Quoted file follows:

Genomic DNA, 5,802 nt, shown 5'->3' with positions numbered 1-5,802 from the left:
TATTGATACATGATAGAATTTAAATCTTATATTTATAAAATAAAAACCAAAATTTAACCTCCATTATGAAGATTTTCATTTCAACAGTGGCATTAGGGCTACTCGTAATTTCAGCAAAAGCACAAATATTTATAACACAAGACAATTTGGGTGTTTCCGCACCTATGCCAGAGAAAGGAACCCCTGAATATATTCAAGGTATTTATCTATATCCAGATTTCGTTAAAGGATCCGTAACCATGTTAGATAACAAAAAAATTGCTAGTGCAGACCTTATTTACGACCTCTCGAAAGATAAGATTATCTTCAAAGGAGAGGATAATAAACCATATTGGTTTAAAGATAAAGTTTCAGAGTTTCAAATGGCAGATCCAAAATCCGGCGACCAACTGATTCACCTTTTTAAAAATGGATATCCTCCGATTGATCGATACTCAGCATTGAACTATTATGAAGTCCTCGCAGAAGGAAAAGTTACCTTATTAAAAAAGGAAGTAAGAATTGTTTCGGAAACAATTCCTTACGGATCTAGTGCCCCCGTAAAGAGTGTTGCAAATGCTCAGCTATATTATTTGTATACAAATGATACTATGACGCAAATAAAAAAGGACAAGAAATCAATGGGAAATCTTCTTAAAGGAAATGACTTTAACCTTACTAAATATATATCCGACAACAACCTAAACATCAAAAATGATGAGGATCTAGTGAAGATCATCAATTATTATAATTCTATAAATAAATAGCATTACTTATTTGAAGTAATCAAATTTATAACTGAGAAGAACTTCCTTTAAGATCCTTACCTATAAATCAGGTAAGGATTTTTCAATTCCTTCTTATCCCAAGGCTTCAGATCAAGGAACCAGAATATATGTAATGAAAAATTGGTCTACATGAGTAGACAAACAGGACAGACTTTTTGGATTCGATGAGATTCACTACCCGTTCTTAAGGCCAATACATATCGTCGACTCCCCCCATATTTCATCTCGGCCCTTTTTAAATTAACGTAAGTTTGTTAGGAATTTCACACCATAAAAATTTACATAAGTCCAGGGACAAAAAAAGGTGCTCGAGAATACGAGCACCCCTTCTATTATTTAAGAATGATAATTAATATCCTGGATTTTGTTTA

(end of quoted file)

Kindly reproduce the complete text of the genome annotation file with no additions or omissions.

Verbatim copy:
Genomic DNA, 5,802 nt, shown 5'->3' with positions numbered 1-5,802 from the left:
TATTGATACATGATAGAATTTAAATCTTATATTTATAAAATAAAAACCAAAATTTAACCTCCATTATGAAGATTTTCATTTCAACAGTGGCATTAGGGCTACTCGTAATTTCAGCAAAAGCACAAATATTTATAACACAAGACAATTTGGGTGTTTCCGCACCTATGCCAGAGAAAGGAACCCCTGAATATATTCAAGGTATTTATCTATATCCAGATTTCGTTAAAGGATCCGTAACCATGTTAGATAACAAAAAAATTGCTAGTGCAGACCTTATTTACGACCTCTCGAAAGATAAGATTATCTTCAAAGGAGAGGATAATAAACCATATTGGTTTAAAGATAAAGTTTCAGAGTTTCAAATGGCAGATCCAAAATCCGGCGACCAACTGATTCACCTTTTTAAAAATGGATATCCTCCGATTGATCGATACTCAGCATTGAACTATTATGAAGTCCTCGCAGAAGGAAAAGTTACCTTATTAAAAAAGGAAGTAAGAATTGTTTCGGAAACAATTCCTTACGGATCTAGTGCCCCCGTAAAGAGTGTTGCAAATGCTCAGCTATATTATTTGTATACAAATGATACTATGACGCAAATAAAAAAGGACAAGAAATCAATGGGAAATCTTCTTAAAGGAAATGACTTTAACCTTACTAAATATATATCCGACAACAACCTAAACATCAAAAATGATGAGGATCTAGTGAAGATCATCAATTATTATAATTCTATAAATAAATAGCATTACTTATTTGAAGTAATCAAATTTATAACTGAGAAGAACTTCCTTTAAGATCCTTACCTATAAATCAGGTAAGGATTTTTCAATTCCTTCTTATCCCAAGGCTTCAGATCAAGGAACCAGAATATATGTAATGAAAAATTGGTCTACATGAGTAGACAAACAGGACAGACTTTTTGGATTCGATGAGATTCACTACCCGTTCTTAAGGCCAATACATATCGTCGACTCCCCCCATATTTCATCTCGGCCCTTTTTAAATTAACGTAAGTTTGTTAGGAATTTCACACCATAAAAATTTACATAAGTCCAGGGACAAAAAAAGGTGCTCGAGAATACGAGCACCCCTTCTATTATTTAAGAATGATAATTAATATCCTGGATTTTGTTTA